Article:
Vienna city, located in northeastern Austria, the capital and biggest city of the nation, coextensive with Vienna (Wien) Province. Vienna is situated on the two banks of the Danube River, with the lower regions of the Eastern Alps on the west and the fields of the Danube bowl on the east. The city lies around 203 m (666 ft) above ocean level and has a mainland atmosphere, with a mean yearly temperature of 10° C (50° F) and a normal yearly precipitation of 610 mm (24 in). Vienna was for a long time the political and financial focal point of the Austrian Empire under the Habsburg family, and somewhere in the range of 1867 and 1918 the capital of the Austro-Hungarian government.
Following World War I (1914-1918), with Austria significantly diminished in size, the city wound up with an abruptly restricted job and its significance declined. Toward the finish of World War II (1939-1945), Vienna was vigorously harmed, however after the marking of the State Treaty in 1955, ensuring lack of bias for Austria, it again continued significant significance as a business and transportation focus.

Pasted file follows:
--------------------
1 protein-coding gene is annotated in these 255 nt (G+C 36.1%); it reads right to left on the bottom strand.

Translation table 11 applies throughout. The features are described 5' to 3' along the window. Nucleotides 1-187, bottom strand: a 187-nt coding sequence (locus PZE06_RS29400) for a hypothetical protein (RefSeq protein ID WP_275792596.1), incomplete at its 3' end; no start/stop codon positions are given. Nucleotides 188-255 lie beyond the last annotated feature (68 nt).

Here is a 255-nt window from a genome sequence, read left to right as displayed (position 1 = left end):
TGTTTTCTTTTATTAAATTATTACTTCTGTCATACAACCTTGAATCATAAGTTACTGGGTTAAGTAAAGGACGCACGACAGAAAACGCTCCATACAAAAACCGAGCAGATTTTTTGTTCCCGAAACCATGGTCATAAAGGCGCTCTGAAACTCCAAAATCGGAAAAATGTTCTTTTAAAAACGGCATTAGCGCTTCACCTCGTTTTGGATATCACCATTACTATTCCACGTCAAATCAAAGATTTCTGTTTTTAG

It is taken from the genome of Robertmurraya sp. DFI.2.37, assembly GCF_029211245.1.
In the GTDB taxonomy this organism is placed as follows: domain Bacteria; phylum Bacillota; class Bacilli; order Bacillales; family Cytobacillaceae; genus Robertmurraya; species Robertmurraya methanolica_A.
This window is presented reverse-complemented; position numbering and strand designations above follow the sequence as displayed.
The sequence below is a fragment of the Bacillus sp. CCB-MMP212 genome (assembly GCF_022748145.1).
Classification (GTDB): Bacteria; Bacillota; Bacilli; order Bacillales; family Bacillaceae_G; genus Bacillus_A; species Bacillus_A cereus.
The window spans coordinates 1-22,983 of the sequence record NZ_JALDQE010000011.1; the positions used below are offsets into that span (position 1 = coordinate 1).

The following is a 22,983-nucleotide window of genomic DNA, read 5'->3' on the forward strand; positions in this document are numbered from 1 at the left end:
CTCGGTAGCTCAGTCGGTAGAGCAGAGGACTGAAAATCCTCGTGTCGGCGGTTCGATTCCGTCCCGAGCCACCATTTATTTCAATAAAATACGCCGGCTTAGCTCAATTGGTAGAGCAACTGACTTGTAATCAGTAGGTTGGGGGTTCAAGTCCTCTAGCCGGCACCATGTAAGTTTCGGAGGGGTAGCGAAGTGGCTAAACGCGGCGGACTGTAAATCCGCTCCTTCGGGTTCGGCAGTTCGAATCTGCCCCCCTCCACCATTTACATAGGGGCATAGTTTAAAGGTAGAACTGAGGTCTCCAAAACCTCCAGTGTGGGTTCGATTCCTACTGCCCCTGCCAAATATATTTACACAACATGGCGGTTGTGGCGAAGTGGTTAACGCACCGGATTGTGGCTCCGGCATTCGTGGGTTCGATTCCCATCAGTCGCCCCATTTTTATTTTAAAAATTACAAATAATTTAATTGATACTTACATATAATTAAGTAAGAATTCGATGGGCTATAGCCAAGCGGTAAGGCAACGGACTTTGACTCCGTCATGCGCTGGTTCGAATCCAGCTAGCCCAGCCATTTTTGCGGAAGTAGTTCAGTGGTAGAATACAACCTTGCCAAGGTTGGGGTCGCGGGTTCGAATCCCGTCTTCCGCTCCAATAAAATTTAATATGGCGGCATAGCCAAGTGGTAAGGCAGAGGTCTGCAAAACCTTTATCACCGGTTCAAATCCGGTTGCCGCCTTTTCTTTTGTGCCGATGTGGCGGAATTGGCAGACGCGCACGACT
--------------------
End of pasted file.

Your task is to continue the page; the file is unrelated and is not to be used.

Vienna is an important port on the Danube. Because of its strategic location on Europe’s major river, at the lowland passage between the Alps and the Carpathian Mountains, Vienna has been an important communications hub since the first Celtic settlement was established on the site. The city is by far Austria’s most important manufacturing, banking, and insurance center. Vienna contributes roughly one-fifth of Austria’s total industrial plant.
Among the more important structures in the city of Vienna are the town hall (Rathaus, 1872-1883), the Burgtheater (1874-1888), the University (1873-1883), the Parliament (1883), and the State Opera (1861-1869), which was burned in 1945 and rebuilt in 1955. Also here is the Hofburg, the former imperial palace, the oldest part of which was built during the 13th century. The Gothic Saint Stephen’s Cathedral (rebuilt 13th-15th century) in the center of the Inner City has a 113-m (370-ft) steeple that can be seen from all parts of Vienna. The greatest period of building in the city was between 1870 and 1890, which was also the period of the most rapid population growth.
Vienna has for quite some time been known for its social and instructive organizations. During the eighteenth, nineteenth, and mid twentieth hundreds of years, it was the melodic capital of the world, the home of numerous well known arrangers and artists, including Joseph Haydn, Wolfgang Amadeus Mozart, Ludwig van Beethoven, Johannes Brahms, Franz Schubert, Anton Bruckner, Gustav Mahler, and Alban Berg.